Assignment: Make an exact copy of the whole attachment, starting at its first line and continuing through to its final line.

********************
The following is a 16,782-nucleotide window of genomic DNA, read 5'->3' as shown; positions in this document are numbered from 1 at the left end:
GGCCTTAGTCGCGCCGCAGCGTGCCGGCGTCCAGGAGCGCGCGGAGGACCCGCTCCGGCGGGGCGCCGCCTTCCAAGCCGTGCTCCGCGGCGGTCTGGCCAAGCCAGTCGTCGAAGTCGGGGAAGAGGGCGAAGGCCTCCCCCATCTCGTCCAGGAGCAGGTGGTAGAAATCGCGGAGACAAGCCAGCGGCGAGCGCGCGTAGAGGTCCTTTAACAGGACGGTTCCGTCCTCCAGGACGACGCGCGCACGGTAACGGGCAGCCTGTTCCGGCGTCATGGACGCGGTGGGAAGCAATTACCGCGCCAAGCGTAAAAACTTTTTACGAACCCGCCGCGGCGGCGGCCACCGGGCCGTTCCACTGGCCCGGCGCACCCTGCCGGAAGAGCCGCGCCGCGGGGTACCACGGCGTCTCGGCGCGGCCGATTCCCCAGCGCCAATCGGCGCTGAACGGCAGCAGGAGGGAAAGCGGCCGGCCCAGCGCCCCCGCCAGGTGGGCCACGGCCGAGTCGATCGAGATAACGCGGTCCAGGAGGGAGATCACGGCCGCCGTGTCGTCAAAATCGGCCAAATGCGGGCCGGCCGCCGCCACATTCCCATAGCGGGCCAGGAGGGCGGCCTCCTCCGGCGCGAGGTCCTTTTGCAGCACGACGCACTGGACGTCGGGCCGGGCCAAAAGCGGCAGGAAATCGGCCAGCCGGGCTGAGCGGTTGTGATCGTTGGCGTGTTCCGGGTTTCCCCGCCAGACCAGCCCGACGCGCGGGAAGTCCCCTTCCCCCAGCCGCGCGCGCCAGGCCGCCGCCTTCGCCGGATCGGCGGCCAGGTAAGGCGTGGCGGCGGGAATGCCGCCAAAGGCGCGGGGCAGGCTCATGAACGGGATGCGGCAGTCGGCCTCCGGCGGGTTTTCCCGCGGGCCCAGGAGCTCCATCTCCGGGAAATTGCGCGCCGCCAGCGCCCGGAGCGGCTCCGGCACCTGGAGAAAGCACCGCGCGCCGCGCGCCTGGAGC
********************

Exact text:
The following is a 16,782-nucleotide window of genomic DNA, read 5'->3' as shown; positions in this document are numbered from 1 at the left end:
GGCCTTAGTCGCGCCGCAGCGTGCCGGCGTCCAGGAGCGCGCGGAGGACCCGCTCCGGCGGGGCGCCGCCTTCCAAGCCGTGCTCCGCGGCGGTCTGGCCAAGCCAGTCGTCGAAGTCGGGGAAGAGGGCGAAGGCCTCCCCCATCTCGTCCAGGAGCAGGTGGTAGAAATCGCGGAGACAAGCCAGCGGCGAGCGCGCGTAGAGGTCCTTTAACAGGACGGTTCCGTCCTCCAGGACGACGCGCGCACGGTAACGGGCAGCCTGTTCCGGCGTCATGGACGCGGTGGGAAGCAATTACCGCGCCAAGCGTAAAAACTTTTTACGAACCCGCCGCGGCGGCGGCCACCGGGCCGTTCCACTGGCCCGGCGCACCCTGCCGGAAGAGCCGCGCCGCGGGGTACCACGGCGTCTCGGCGCGGCCGATTCCCCAGCGCCAATCGGCGCTGAACGGCAGCAGGAGGGAAAGCGGCCGGCCCAGCGCCCCCGCCAGGTGGGCCACGGCCGAGTCGATCGAGATAACGCGGTCCAGGAGGGAGATCACGGCCGCCGTGTCGTCAAAATCGGCCAAATGCGGGCCGGCCGCCGCCACATTCCCATAGCGGGCCAGGAGGGCGGCCTCCTCCGGCGCGAGGTCCTTTTGCAGCACGACGCACTGGACGTCGGGCCGGGCCAAAAGCGGCAGGAAATCGGCCAGCCGGGCTGAGCGGTTGTGATCGTTGGCGTGTTCCGGGTTTCCCCGCCAGACCAGCCCGACGCGCGGGAAGTCCCCTTCCCCCAGCCGCGCGCGCCAGGCCGCCGCCTTCGCCGGATCGGCGGCCAGGTAAGGCGTGGCGGCGGGAATGCCGCCAAAGGCGCGGGGCAGGCTCATGAACGGGATGCGGCAGTCGGCCTCCGGCGGGTTTTCCCGCGGGCCCAGGAGCTCCATCTCCGGGAAATTGCGCGCCGCCAGCGCCCGGAGCGGCTCCGGCACCTGGAGAAAGCACCGCGCGCCGCGCGCCTGGAGC